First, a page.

Price, best value and TCO – Kate Vitasek in Outsource Magazine

It’s a while since we featured Outsource magazine, so the new Winter issue gives us the excuse to recommend it again for anyone who is interested in outsourcing of any kind. The strongest focus is on the IT world, but it covers finance, HR and even procurement outsourcing too from time to time. Whilst their website is good, I still like the printed version, a quality product in all senses.

What is striking is the sheer quantity of (generally) high quality content. In this edition, I counted no less than 17 significant and serious feature articles, as well as other regular columns, shorter pieces, editor’s remarks and so on.  That demonstrates one point – advertisers know where the power and budgets are held, and that is in what we might term the ‘stakeholder’ community who are the prime targets of the magazine. It is not the procurement staff who control budgets but the CIO who is managing outsourced IT services, the Marketing or HR Director who are looking at what they might outsource and so on.

Procurement is seen very much as an optional internal service provider in many of the discussions – if it crops up at all. Yet these major strategic outsourcing decisions, projects and contracts are just the sort of thing procurement aspires to be involved with in most organisations.

Anyway, we’ve got a couple of posts looking at the contents of this edition. Let’s start with a piece from Kate Vitasek.  She’s an outsourcing academic, author and all round subject guru, and she contributes a very good article, titled “Trumping Price-Only With Best Value”.  It starts out from basics – looking at why and how best value differs from lowest cost. Experienced procurement people may want to skim this first section pretty quickly.

But she them takes the discussion into deeper waters, looking at all the different elements of total cost of ownership (TCO) and then true value that we might want to consider – her context is around outsourcing decisions, but you could apply this to any significant procurement. Her list of common items to include in a TCO analysis will prove very useful, for instance, for many  people. She also has some interesting thoughts around transparency in the context of TCO.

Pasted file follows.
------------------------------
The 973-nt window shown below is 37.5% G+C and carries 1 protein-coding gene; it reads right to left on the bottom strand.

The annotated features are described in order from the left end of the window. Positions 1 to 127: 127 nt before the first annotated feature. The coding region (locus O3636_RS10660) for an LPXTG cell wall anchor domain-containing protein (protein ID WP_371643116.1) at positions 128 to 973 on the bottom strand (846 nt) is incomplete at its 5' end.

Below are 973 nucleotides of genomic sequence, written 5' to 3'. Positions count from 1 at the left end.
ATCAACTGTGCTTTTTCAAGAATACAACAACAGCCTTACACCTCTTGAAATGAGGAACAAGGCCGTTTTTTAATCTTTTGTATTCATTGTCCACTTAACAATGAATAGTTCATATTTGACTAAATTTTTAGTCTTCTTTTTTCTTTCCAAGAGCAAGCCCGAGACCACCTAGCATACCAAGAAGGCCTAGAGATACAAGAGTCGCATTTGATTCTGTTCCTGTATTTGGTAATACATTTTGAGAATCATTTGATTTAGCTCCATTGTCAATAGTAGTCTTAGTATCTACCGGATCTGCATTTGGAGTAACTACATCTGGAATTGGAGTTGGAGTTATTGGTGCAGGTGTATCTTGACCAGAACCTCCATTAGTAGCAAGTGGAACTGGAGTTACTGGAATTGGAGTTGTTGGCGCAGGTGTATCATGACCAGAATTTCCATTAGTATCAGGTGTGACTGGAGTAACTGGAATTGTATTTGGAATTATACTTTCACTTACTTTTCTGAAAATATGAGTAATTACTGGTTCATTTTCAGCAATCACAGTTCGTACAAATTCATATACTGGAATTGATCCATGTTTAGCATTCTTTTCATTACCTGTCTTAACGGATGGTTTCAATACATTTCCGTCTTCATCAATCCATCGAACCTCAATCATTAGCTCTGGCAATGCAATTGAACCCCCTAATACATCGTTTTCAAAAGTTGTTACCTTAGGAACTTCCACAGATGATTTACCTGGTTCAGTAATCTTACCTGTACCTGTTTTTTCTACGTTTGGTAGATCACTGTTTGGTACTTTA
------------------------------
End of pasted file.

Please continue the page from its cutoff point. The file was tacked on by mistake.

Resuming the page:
I like the way Vitasek works through from first principles to some really quite complex thinking.

“Best value should be about quantifying the total value created; including viewing how suppliers can help the buyer increase revenues, reduce risk, reduce working capital or fixed capital investment, or any other value-adding activity that positively impacts the company’s profitability”.

This fits well with one of our key themes for 2014 – getting procurement focused on real shareholder value rather than ‘cost savings’.  This sort of thinking is essential therefore for procurement executives who are going to position themselves as real business people rather than just functional service providers.

Coming back to Vitasek though, I can’t remember when I last saw such a thorough article in print, almost a Paper really (2,500 words plus), that combines practical advice with some decent intellectual underpinning – unfortunately, we don’t get much that is equivalent in the pure procurement media these days (except perhaps some Spend Matters papers, he said hopefully / arrogantly)?!

And all that is just one of the 17 feature articles in Outsource – and for practitioners, you should be able to get a free subscription. Well worth doing, I’d suggest.

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